Thursday, September 18, 2014


You have two months to enter the 2015 commonwealth short story prize.

Entry is free. 
Deadline: 15 November 2014.

Submit your short story via the online application form between 15 September and 15 November 2014.

The overall winner gets £5,000. Regional winners are entitled to £2,500.

The Commonwealth Short Story Prize encourages you to write and submit your unpublished story of 2000-5000 words.

You are also encouraged to read the interviews and writings about the short story on the commonwealth website.

Good luck.

Tuesday, August 26, 2014

Opportunities for Writers

If you have been writing and looking for opportunities such as grants, residency programs, free online writing courses and writing contests, then you should visit Aerogramme Writers' Studio.

I rarely recommend sites, but this on has a lot to offer. So what are you waiting for? Just CLICK HERE.

Good luck.

Wednesday, August 20, 2014


Length: 185 pages
Genre: Thriller, Historical Fiction
Publisher / Year: Authorhouse and Thomson Press / First published in 2011, reprinted in 2013
Rating: 4/5
Why I Read It: I wanted to see how the author handled an African story set in a time period poorly covered by History.
Read: in 2011
Reviewed by: C.C. Chuks
Author: Claude Opara
The book is also available at

A team of Britishers on a slave expedition to coastal West Africa hear the words “Olori Ejo", the name of a mumbo jumbo that strikes dread in the hearts of locals, and dismiss it as pure superstition. But is it?

"...And the Night Hissed." is a story set in the early 17th century. Reginald Cromwell, the sole medical doctor on board a slave ship, the Mater Lucia, on the West African Coast, is on a trip he'll never forget. He's saddled with looking after the health of his team and their merchandise. The territory is expectedly unfamiliar. Their journey through rainforests with tall trees, which form several layers (canopies) above the shortest ones, has an unantipated peril.  Their mission starts off hitch-free on primitive coasts with fairly developed slave infrastructures. That is until they come across butchered human remains marked with what looks like emblems of Olori Ejo--bronze carvings of the head of a serpent sitting on leafy sticks--on their route. Cromwell has trouble keeping the slaves calm and is rather surprised that their panic is not the result of their capture but of being struck by something they fear even more than the white man: an unseen bogeyman they call "Olori ejo".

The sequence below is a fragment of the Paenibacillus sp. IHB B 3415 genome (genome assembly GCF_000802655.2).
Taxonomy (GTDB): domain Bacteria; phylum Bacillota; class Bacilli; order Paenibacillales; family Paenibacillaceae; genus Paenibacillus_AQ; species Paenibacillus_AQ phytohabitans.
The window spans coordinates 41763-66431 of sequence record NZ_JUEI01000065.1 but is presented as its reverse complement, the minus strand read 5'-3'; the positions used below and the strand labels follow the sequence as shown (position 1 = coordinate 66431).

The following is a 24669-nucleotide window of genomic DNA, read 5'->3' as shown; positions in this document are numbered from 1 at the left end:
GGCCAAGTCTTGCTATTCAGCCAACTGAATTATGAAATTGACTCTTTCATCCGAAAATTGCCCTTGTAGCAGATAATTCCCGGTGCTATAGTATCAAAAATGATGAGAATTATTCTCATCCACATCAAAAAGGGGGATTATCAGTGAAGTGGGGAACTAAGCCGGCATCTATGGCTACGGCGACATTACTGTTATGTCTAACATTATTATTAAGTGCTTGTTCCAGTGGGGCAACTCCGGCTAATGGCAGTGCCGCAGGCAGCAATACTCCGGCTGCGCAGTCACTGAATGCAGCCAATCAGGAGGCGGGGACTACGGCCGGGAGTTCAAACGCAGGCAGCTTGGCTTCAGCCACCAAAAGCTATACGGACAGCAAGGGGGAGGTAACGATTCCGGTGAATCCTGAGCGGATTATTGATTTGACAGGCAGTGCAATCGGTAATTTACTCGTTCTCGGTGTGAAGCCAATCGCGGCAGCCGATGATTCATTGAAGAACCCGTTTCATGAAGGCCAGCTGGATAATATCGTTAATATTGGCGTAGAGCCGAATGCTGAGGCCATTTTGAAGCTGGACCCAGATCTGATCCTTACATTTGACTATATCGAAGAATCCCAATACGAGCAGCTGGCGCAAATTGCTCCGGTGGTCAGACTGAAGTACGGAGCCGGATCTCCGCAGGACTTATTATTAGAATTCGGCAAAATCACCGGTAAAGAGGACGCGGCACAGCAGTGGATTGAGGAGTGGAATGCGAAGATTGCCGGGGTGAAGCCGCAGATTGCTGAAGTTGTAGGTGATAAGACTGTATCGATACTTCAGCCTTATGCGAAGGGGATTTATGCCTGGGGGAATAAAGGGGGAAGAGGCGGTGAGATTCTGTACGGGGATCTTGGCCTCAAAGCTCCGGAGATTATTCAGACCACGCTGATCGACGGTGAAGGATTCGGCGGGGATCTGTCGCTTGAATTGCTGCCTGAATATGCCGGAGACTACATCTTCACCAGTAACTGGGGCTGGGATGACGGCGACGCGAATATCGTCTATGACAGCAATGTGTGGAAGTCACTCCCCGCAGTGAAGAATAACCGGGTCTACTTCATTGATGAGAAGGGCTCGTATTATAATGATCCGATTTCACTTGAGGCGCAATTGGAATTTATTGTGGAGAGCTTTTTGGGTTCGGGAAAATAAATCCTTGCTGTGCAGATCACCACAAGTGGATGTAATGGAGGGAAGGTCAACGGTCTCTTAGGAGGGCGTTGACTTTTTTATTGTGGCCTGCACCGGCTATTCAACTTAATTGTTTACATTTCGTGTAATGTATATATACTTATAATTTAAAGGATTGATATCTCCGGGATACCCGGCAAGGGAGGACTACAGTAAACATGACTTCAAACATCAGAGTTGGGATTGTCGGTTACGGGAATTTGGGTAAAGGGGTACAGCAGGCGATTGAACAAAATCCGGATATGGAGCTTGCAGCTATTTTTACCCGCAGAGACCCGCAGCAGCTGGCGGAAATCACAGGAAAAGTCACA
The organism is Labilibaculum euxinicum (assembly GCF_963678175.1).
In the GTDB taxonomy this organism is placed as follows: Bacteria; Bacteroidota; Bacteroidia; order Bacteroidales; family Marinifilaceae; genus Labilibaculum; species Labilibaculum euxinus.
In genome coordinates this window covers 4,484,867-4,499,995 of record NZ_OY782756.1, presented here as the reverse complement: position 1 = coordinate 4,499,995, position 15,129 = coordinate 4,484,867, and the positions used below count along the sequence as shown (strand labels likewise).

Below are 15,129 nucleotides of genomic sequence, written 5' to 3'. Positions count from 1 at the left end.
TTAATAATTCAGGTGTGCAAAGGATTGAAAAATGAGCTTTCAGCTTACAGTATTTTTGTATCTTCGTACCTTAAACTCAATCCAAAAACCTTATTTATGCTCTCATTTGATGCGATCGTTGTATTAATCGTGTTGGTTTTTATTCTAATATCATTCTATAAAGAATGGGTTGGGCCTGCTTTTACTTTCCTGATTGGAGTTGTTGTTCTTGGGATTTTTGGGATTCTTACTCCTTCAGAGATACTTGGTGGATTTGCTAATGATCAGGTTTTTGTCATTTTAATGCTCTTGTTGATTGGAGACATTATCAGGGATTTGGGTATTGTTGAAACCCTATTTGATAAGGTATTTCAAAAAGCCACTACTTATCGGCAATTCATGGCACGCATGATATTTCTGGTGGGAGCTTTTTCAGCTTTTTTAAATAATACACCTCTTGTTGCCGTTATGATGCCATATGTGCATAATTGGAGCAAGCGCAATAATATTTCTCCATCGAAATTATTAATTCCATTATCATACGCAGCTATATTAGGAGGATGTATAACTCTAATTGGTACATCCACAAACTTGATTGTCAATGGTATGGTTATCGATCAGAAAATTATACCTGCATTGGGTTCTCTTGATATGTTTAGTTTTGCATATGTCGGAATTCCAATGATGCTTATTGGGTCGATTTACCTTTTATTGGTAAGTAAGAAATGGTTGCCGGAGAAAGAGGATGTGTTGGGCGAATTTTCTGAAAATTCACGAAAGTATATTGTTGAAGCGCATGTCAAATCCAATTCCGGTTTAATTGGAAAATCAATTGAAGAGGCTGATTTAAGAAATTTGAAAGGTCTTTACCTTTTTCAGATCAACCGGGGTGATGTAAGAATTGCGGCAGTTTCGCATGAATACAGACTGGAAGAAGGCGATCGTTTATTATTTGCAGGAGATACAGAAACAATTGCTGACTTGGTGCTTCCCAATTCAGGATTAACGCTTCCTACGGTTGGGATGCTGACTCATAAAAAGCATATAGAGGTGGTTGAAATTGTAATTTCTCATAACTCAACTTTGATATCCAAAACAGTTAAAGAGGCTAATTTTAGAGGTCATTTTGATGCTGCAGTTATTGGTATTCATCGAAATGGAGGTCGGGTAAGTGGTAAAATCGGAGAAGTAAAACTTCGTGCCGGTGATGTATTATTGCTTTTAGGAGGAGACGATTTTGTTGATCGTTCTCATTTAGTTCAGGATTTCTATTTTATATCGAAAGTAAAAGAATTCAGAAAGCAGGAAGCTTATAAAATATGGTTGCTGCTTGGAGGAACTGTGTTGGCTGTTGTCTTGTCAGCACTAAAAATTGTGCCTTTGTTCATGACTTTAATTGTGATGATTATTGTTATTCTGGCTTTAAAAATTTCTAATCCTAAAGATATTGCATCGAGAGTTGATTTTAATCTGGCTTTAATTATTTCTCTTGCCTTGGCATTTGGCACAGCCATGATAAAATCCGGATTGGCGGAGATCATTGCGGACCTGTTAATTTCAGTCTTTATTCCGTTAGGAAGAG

Local hostilities and restiveness rise. One-by-one, Cromwell and his colleagues are attacked by something that comes and goes with the flutter of leaves. For Dr. Cromwell, what starts out as a rather fascinating spook story, a fable of a people of pristine culture, takes on a new dimension and his curiousity turns into his greatest nightmare. As surreptitious waves of reprisal attacks reduce their number, he finds himself falling back on his training as a psychologist to keep his team in the right frame of mind. Funny. The last time he checked, they carried the superior armory and stealth was their thing. Were they losing their heads to local mind games? They had come prepared for mosquitoes and malaria, not a half-man-half-snake mumbo jumbo. The Yorubas allegorize Nemesis as a great snake called Olori ejo, and it was now punishing them for their murderous raids with strikes foreshadowed by wrack and ruin preambles for most minds. One thing is for sure, there is an unseen killer about and its trademark is a night-renting, mind-shattering hiss (some sort of war cry or expression of disgust) before it hacked its victims. If they are to survive these forests, they must stay together and not lose their minds.